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Lark Hill Village - Ken Pidcock

Ken Pidcock calls his bungalow at Lark Hill Village ‘Little Africa.’ African artefacts are everywhere, presents from the students he taught while he was there. On the living room wall there is a photograph of a lion, African art adorns the walls.

Ken and his wife Barbara, who was also a teacher, spent 15 years in Africa, and twenty years in Spain or its dependencies. 

On the shelf are plates collected on their travels around the world.

It has been a life of adventure for Ken who has lived in more than 20 different homes.

Ken was the youngest of eleven children and the son of a miner.

‘When my father retired his last wage pack was six pounds a week,’ he says. His mother worked on a farm, leaving Ken in his pram at the side of the hedge. 

‘We were very poor,’ he recalls. ‘I was brought up on cast off clothes. I rarely had anything new to put on because we were a big family.’

At the age of 11 Ken was working on the farm during weekends and holidays, saving money to help buy the football boots, sports kit and blazer that he needed for grammar school.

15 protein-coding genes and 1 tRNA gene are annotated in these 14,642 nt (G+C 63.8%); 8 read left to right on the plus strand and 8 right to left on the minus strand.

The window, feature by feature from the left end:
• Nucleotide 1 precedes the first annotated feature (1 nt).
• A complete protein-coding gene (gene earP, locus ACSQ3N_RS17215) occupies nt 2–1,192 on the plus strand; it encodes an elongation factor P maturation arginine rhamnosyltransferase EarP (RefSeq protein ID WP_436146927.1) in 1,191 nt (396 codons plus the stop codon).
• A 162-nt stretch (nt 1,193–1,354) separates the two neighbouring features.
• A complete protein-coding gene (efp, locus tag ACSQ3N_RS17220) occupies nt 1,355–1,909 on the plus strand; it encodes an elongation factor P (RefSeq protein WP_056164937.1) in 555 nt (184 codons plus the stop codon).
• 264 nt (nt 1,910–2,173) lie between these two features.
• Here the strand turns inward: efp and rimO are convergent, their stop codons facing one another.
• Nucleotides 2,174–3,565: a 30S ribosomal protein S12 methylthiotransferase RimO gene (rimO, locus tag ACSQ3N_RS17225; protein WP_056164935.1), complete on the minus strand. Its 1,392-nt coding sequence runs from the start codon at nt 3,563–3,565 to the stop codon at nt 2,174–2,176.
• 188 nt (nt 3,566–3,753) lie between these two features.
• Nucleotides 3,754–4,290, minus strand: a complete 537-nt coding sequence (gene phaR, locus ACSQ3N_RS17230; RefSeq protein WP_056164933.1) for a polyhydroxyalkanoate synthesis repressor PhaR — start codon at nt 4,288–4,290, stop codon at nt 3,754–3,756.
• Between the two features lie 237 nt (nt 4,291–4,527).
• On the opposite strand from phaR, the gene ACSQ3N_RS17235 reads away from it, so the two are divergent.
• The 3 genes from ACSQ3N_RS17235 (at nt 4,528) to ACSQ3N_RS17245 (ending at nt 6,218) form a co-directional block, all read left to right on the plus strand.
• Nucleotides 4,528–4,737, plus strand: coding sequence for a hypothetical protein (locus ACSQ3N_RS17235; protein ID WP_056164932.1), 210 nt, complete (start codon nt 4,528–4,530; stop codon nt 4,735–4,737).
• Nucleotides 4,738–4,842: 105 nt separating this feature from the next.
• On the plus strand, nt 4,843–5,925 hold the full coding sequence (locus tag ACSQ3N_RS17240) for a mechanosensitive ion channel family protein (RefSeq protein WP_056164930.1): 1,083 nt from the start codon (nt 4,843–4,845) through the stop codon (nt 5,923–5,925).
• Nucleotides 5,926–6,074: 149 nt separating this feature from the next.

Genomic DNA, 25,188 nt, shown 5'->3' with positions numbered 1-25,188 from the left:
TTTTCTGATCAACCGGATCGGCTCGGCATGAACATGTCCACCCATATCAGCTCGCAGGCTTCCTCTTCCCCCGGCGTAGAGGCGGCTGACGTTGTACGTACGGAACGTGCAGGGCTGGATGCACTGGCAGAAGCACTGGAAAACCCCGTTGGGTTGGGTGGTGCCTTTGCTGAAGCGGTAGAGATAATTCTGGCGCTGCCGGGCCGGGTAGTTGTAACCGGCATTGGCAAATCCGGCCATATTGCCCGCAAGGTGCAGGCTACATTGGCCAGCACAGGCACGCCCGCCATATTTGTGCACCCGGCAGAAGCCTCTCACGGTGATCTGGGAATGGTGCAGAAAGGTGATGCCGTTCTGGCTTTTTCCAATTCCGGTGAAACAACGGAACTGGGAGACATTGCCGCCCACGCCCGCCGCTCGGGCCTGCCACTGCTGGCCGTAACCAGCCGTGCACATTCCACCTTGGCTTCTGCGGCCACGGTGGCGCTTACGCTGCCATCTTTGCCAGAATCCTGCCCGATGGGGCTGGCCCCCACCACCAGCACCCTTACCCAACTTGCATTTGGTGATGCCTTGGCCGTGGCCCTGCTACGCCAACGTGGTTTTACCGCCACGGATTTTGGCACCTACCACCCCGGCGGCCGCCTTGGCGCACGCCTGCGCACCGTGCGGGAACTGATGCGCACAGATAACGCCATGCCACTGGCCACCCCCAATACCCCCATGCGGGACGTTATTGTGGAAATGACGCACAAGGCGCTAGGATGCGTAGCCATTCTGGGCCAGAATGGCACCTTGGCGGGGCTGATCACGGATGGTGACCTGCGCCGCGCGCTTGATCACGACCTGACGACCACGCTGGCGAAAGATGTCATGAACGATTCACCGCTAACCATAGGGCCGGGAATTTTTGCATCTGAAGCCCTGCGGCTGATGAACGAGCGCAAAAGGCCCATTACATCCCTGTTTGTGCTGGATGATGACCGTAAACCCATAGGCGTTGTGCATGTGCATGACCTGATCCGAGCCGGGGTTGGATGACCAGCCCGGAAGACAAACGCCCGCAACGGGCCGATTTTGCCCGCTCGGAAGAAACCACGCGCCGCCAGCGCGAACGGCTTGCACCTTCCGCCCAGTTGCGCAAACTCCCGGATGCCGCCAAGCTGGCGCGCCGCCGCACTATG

‘I used to do my homework on the bus or my spare periods because we all lived in the kitchen, and if I wanted to study I would have had to go into one of the front rooms. That meant we would have had to put a fire in there and switch on the light which was all expense.’

Ken eventually left teaching to work in areas including, real estate, shopkeeping and hotels.

The couple moved to Lark Hill Village in 2009.

‘When we first came here we were the life and soul of the party,’ Ken recalls. I was on the residents committee, I joined the drama group and the music group and we started the whist group. Barbara played the piano.’

Then in 2013 Barbara died. ‘That changed my life completely,’ he says. ‘I took it very badly.’

During her illness Ken dropped out of activities and looked after her.

After her death he focused on writing a book about their life.

‘I became a hermit,’ he says. ‘I hardly went out for two years. We had made a lot of friends together. I didn’t realise how much I had depended on her for my social life. I found it very difficult.’

Ken, an 87-year-old great grandfather, was amazed when he was asked to take part in Old People’s Home for 4 Year Olds.

‘I was there to help the children. I didn’t think I could benefit,’ he says.

But he says taking part in the programme has given him confidence, brought him of out his shell.

‘Now I feel confident to do anything,’ he says.

Ken has had open heart surgery; he has two replacement knees and has had a mini stroke.

He says he wouldn’t want to live on his own. At Lark Hill Village, he knows he won’t be lonely. ‘I’m only a few yards away if I want company,’ he says. ‘It’s a wonderful place.’